The atmosphere of the alleyway—its crowdedness, the ambient noise, the flurry of activity—contrasts with the solitude and silence of Su and Chow’s personal lives. This contrast enhances the film’s pervasive mood of melancholy and unexpressed desire. The bustling, lively atmosphere of the alleyway also mirrors the chaos and confusion of their emotional lives, further reinforcing the film’s themes.
The tension between Su and Chow in the alleyway is palpable. As they pass each other in this narrow passageway, there’s a sense of anticipation and suppressed emotions. Despite their physical proximity, there remains an unbreachable distance between them, reflecting their self-imposed emotional restraint. This tension is amplified by the tight framing of the shot, which traps the characters within the confines of the screen—much like the societal norms and personal codes of conduct that trap them in their respective lives.
Su crying into Chow’s shoulder
The scene where Su cries into Chow’s shoulder, viewed through a mirror reflection adorned with red flowers, is a powerful representation of the emotional complexities in In the Mood for Love. This shot skillfully combines aesthetic design and thematic narrative to deliver an impactful visual metaphor.
Viewing this intimate moment through a mirror enhances its emotional resonance, amplifying the sense of voyeurism and adding an extra layer of distance between the characters and the audience. The mirror, much like the earlier discussed scene, becomes a barrier, an interface that simultaneously connects and separates. It reflects the intricate dynamics of Su and Chow’s relationship—close yet distant, familiar yet alienated.
The red flowers on the mirror and the wallpaper imbue this scene with a symbolic depth. In Chinese culture, red often symbolizes love and passion, but also can denote danger or warning. In this context, the red flowers reflect the love and longing between Su and Chow, but they also signify the risks associated with their feelings—risks of societal judgement, emotional vulnerability, and potential heartbreak.
Furthermore, the reflection of Su crying into Chow’s shoulder amid the red flowers can be interpreted as a poignant encapsulation of their unfulfilled love—beautiful, passionate, but ultimately constrained and reflected back onto themselves.
The alleyway bars
Several shots in In the Mood for Love show Chow and Su standing in the alleyway, often with bars serving as an integral part of the frame. These shots, along with the symbolic use of bars, provide an insightful glimpse into the characters’ emotional states and the film’s overarching themes.
In these scenes, the alleyway transforms into a metaphorical space that reflects the emotional and societal constraints that both characters experience. The narrow passageway mirrors the limited room that Chow and Su have to navigate their feelings within the rigid societal norms that define their lives.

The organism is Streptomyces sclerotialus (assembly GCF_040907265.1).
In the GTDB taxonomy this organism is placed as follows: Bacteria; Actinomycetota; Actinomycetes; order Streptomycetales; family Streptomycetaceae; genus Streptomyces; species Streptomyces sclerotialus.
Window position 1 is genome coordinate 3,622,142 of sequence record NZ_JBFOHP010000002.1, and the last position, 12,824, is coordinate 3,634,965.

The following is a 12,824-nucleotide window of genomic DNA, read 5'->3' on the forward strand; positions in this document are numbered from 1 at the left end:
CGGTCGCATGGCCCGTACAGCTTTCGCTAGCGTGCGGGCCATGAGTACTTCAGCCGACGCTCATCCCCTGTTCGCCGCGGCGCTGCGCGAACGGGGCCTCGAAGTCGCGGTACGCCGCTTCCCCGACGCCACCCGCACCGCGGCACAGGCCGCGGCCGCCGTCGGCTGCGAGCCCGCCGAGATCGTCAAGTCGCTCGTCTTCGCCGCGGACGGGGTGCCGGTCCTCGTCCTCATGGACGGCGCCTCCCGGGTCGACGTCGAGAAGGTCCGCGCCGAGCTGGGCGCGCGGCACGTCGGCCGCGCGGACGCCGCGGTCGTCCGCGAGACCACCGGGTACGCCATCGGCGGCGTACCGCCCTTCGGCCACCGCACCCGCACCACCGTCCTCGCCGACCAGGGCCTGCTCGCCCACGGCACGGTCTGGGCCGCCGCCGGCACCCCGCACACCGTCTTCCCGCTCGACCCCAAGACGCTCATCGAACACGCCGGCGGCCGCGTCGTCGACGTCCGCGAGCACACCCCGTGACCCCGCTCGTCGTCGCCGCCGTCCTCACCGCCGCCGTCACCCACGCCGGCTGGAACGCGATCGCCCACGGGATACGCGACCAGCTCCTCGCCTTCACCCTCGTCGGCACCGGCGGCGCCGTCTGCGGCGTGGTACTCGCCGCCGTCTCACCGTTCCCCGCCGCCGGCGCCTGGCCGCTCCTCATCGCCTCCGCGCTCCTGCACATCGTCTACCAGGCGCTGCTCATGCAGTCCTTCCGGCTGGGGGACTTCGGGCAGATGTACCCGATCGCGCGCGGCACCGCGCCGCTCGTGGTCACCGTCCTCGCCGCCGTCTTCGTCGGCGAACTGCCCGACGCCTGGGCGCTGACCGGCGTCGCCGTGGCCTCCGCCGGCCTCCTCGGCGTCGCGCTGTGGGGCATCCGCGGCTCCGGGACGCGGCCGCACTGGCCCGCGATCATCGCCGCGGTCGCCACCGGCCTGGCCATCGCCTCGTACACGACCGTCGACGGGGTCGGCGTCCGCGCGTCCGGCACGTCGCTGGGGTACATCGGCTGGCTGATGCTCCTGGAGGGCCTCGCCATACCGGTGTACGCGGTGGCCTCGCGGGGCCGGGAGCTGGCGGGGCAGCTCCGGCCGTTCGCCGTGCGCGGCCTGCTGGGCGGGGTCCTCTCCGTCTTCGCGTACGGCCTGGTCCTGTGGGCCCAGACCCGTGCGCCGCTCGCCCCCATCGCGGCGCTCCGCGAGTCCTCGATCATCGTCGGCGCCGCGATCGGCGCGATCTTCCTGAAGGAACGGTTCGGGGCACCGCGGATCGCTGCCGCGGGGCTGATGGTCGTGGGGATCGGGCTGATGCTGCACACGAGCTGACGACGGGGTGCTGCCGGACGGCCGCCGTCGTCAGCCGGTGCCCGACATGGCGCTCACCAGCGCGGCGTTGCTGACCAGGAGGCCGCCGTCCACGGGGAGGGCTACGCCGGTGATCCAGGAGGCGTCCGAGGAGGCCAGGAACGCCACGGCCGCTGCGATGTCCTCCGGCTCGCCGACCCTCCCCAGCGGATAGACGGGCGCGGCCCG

The bars, which often appear in the foreground, function symbolically as prison bars, trapping the characters within the frames. These bars emphasize the characters’ emotional imprisonment—their unexpressed desires and emotions are confined within themselves, much like prisoners behind bars. Furthermore, the bars visually divide the frame, mirroring the invisible barriers that separate Chow and Su, preventing them from acknowledging and acting on their feelings.
From an aesthetic standpoint, these shots featuring the alleyway and bars showcase Wong Kar-wai’s masterful use of framing and depth of field to visually convey the film’s themes. The juxtaposition of the characters against the confined spaces and the obstructing bars enhances the feeling of longing and the sense of the unattainable that define their relationship.
Chow’s whisper into the hollow
The shot where Chow whispers into a hollow at Angkor Wat is a climactic moment in In the Mood for Love, encapsulating the thematic essence of the film within its symbolic setting. The detailed aspects of this scene—the setting, the act of whispering, and the observing monk—intertwine to form a profound commentary on the film’s exploration of unexpressed emotions, memory, and time.
Angkor Wat, an ancient temple complex, presents an intriguing backdrop for this scene. Its timeless nature juxtaposes with the fleeting moments and transitory emotions that define Chow and Su’s relationship. As Chow whispers into the hollow, he is, in essence, entrusting his secret into the timeless relic of the past, symbolically connecting the ephemeral to the eternal.
Whispering into the hollow is an act of catharsis for Chow, a way to externalize his unexpressed feelings without the risks associated with direct disclosure. It serves as a metaphor for the film’s exploration of unfulfilled love and the secrets we keep to navigate societal norms and personal boundaries.
The observing monk in the distance adds an intriguing dimension to the scene. His silent presence suggests a form of detached observation and understanding, much like the audience’s role throughout the film. His non-intrusive observation parallels our engagement with Chow and Su’s story, emphasizing the themes of observation, interpretation, and understanding in the process of storytelling.
What are your thoughts?
Are there more shots you think should be part of the Colossus Movie Guide for In the Mood for Love? Leave your thoughts below and we’ll consider adding them.